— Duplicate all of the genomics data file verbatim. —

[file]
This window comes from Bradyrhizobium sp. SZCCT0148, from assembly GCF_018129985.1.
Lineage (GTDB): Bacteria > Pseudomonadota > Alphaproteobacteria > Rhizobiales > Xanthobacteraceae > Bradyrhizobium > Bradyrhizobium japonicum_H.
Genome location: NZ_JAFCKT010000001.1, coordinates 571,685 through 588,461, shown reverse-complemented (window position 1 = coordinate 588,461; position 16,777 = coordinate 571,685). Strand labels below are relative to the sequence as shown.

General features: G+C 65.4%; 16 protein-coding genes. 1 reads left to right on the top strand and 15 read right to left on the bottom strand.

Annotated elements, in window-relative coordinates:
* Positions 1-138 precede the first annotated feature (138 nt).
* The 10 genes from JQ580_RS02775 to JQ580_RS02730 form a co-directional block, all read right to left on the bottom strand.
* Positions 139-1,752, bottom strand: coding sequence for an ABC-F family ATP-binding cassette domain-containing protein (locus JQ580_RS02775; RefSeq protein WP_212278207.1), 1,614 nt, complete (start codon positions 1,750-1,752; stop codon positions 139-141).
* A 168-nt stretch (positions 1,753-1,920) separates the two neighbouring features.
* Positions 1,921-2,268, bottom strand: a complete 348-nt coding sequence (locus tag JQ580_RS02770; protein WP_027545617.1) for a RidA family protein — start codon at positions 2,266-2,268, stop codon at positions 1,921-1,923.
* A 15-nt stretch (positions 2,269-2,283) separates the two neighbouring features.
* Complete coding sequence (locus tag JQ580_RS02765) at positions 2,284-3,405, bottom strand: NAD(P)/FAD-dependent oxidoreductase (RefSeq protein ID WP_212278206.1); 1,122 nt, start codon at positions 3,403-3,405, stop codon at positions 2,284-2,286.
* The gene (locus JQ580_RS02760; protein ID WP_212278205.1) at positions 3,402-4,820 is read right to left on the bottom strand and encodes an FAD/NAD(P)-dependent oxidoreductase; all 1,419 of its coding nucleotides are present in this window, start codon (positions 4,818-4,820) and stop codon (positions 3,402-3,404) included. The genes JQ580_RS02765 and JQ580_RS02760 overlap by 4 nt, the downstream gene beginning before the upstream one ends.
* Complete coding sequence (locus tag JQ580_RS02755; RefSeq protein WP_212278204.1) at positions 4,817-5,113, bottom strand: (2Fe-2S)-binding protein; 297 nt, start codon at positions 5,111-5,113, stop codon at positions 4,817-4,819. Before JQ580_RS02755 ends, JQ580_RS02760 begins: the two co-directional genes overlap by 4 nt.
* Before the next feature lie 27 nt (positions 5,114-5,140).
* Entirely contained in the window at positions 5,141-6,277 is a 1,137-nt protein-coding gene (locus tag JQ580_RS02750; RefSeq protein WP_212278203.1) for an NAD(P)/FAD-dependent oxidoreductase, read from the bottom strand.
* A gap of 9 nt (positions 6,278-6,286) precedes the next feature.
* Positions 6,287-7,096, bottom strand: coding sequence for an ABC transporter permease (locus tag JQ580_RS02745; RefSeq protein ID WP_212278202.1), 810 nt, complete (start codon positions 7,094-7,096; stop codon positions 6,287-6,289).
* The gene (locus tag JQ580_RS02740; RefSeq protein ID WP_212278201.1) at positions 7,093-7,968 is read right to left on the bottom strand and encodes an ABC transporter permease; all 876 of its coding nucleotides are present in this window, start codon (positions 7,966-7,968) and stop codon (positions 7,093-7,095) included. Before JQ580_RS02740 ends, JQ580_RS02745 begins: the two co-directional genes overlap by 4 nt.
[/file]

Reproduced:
This window comes from Bradyrhizobium sp. SZCCT0148, from assembly GCF_018129985.1.
Lineage (GTDB): Bacteria > Pseudomonadota > Alphaproteobacteria > Rhizobiales > Xanthobacteraceae > Bradyrhizobium > Bradyrhizobium japonicum_H.
Genome location: NZ_JAFCKT010000001.1, coordinates 571,685 through 588,461, shown reverse-complemented (window position 1 = coordinate 588,461; position 16,777 = coordinate 571,685). Strand labels below are relative to the sequence as shown.

General features: G+C 65.4%; 16 protein-coding genes. 1 reads left to right on the top strand and 15 read right to left on the bottom strand.

Annotated elements, in window-relative coordinates:
* Positions 1-138 precede the first annotated feature (138 nt).
* The 10 genes from JQ580_RS02775 to JQ580_RS02730 form a co-directional block, all read right to left on the bottom strand.
* Positions 139-1,752, bottom strand: coding sequence for an ABC-F family ATP-binding cassette domain-containing protein (locus JQ580_RS02775; RefSeq protein WP_212278207.1), 1,614 nt, complete (start codon positions 1,750-1,752; stop codon positions 139-141).
* A 168-nt stretch (positions 1,753-1,920) separates the two neighbouring features.
* Positions 1,921-2,268, bottom strand: a complete 348-nt coding sequence (locus tag JQ580_RS02770; protein WP_027545617.1) for a RidA family protein — start codon at positions 2,266-2,268, stop codon at positions 1,921-1,923.
* A 15-nt stretch (positions 2,269-2,283) separates the two neighbouring features.
* Complete coding sequence (locus tag JQ580_RS02765) at positions 2,284-3,405, bottom strand: NAD(P)/FAD-dependent oxidoreductase (RefSeq protein ID WP_212278206.1); 1,122 nt, start codon at positions 3,403-3,405, stop codon at positions 2,284-2,286.
* The gene (locus JQ580_RS02760; protein ID WP_212278205.1) at positions 3,402-4,820 is read right to left on the bottom strand and encodes an FAD/NAD(P)-dependent oxidoreductase; all 1,419 of its coding nucleotides are present in this window, start codon (positions 4,818-4,820) and stop codon (positions 3,402-3,404) included. The genes JQ580_RS02765 and JQ580_RS02760 overlap by 4 nt, the downstream gene beginning before the upstream one ends.
* Complete coding sequence (locus tag JQ580_RS02755; RefSeq protein WP_212278204.1) at positions 4,817-5,113, bottom strand: (2Fe-2S)-binding protein; 297 nt, start codon at positions 5,111-5,113, stop codon at positions 4,817-4,819. Before JQ580_RS02755 ends, JQ580_RS02760 begins: the two co-directional genes overlap by 4 nt.
* Before the next feature lie 27 nt (positions 5,114-5,140).
* Entirely contained in the window at positions 5,141-6,277 is a 1,137-nt protein-coding gene (locus tag JQ580_RS02750; RefSeq protein WP_212278203.1) for an NAD(P)/FAD-dependent oxidoreductase, read from the bottom strand.
* A gap of 9 nt (positions 6,278-6,286) precedes the next feature.
* Positions 6,287-7,096, bottom strand: coding sequence for an ABC transporter permease (locus tag JQ580_RS02745; RefSeq protein ID WP_212278202.1), 810 nt, complete (start codon positions 7,094-7,096; stop codon positions 6,287-6,289).
* The gene (locus tag JQ580_RS02740; RefSeq protein ID WP_212278201.1) at positions 7,093-7,968 is read right to left on the bottom strand and encodes an ABC transporter permease; all 876 of its coding nucleotides are present in this window, start codon (positions 7,966-7,968) and stop codon (positions 7,093-7,095) included. Before JQ580_RS02740 ends, JQ580_RS02745 begins: the two co-directional genes overlap by 4 nt.